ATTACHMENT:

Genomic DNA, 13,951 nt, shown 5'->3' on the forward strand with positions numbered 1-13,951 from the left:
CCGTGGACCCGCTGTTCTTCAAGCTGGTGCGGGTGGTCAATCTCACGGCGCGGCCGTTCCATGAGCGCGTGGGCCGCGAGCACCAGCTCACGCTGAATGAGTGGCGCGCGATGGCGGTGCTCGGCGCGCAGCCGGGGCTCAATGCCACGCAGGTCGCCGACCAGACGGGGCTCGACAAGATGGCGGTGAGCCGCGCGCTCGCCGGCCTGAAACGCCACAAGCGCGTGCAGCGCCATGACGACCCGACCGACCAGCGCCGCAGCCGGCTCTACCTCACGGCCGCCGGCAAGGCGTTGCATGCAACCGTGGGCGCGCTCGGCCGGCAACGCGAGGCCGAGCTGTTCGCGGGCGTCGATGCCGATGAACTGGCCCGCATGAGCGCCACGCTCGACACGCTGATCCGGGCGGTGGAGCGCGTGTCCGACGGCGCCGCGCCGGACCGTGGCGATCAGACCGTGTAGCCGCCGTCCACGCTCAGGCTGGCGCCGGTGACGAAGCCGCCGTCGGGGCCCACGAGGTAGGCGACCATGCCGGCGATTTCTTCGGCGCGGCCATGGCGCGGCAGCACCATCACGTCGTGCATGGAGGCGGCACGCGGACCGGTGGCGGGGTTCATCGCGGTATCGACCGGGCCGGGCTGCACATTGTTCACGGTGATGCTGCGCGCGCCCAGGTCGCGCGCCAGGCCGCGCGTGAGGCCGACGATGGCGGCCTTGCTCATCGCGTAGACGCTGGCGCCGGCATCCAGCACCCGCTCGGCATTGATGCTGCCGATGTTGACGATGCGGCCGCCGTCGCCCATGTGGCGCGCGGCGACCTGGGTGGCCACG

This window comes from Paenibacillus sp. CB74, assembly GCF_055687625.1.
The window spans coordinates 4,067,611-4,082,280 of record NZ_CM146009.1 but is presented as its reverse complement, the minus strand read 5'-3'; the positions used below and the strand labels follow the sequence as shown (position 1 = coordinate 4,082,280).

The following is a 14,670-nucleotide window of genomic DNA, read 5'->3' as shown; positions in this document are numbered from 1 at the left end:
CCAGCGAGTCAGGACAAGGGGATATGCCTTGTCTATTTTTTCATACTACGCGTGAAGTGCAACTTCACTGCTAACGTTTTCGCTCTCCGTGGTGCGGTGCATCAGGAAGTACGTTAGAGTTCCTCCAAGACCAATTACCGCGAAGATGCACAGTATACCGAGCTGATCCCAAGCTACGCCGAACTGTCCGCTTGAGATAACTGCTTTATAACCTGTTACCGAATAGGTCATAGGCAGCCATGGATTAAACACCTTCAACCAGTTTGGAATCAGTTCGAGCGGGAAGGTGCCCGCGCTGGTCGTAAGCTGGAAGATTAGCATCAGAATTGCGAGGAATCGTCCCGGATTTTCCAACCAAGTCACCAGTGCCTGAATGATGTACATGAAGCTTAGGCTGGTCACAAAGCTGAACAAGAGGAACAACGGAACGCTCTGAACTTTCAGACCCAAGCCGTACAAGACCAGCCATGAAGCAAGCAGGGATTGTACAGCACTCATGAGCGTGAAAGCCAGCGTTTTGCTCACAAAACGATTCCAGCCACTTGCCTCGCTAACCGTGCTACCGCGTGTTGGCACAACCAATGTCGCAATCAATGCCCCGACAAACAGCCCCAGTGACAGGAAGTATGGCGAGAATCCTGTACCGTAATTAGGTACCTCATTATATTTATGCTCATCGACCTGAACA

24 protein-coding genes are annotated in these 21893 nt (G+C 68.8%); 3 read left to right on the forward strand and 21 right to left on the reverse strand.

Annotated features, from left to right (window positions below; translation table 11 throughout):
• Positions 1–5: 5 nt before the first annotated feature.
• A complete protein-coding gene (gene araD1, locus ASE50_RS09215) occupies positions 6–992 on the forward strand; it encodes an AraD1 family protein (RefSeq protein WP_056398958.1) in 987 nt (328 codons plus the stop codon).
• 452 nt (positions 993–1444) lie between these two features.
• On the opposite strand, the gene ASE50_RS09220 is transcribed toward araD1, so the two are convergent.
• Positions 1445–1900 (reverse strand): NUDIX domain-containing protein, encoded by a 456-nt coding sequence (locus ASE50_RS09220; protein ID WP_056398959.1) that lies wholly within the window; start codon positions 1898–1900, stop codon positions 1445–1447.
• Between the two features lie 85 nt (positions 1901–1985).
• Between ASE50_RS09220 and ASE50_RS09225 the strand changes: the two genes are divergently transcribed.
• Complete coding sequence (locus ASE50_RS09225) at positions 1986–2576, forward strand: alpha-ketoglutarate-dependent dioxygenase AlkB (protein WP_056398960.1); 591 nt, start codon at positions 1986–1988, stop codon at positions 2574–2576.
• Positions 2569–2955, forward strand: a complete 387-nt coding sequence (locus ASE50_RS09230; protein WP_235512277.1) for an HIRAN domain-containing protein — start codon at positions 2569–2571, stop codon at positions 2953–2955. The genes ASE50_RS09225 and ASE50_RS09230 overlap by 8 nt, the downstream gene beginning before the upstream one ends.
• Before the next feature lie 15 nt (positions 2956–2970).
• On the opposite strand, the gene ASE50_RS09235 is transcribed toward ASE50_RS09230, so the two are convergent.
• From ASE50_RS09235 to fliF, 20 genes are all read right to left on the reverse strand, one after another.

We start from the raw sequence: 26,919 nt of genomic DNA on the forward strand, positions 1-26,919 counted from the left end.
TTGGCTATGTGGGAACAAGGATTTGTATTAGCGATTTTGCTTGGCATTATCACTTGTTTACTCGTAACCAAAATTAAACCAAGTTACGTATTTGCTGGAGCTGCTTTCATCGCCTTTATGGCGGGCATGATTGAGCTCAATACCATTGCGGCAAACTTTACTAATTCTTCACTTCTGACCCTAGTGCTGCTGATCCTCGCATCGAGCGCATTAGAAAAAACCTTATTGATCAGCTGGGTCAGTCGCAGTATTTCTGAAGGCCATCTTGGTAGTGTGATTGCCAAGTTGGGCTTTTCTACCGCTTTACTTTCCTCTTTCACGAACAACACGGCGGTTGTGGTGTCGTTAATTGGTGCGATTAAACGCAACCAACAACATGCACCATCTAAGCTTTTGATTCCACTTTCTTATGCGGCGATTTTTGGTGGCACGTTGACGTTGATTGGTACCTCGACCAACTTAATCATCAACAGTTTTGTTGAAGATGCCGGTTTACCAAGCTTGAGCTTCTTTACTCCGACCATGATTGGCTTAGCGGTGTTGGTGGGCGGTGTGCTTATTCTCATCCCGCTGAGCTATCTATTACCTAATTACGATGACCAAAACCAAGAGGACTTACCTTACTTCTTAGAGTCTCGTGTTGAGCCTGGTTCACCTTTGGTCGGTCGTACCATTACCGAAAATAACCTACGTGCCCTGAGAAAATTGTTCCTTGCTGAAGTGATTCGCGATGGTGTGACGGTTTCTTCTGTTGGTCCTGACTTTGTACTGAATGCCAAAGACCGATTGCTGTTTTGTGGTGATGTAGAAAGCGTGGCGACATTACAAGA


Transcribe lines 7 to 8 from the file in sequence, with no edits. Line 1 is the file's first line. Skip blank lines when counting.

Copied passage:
24 protein-coding genes are annotated in these 21893 nt (G+C 68.8%); 3 read left to right on the forward strand and 21 right to left on the reverse strand.

Annotated features, from left to right (window positions below; translation table 11 throughout):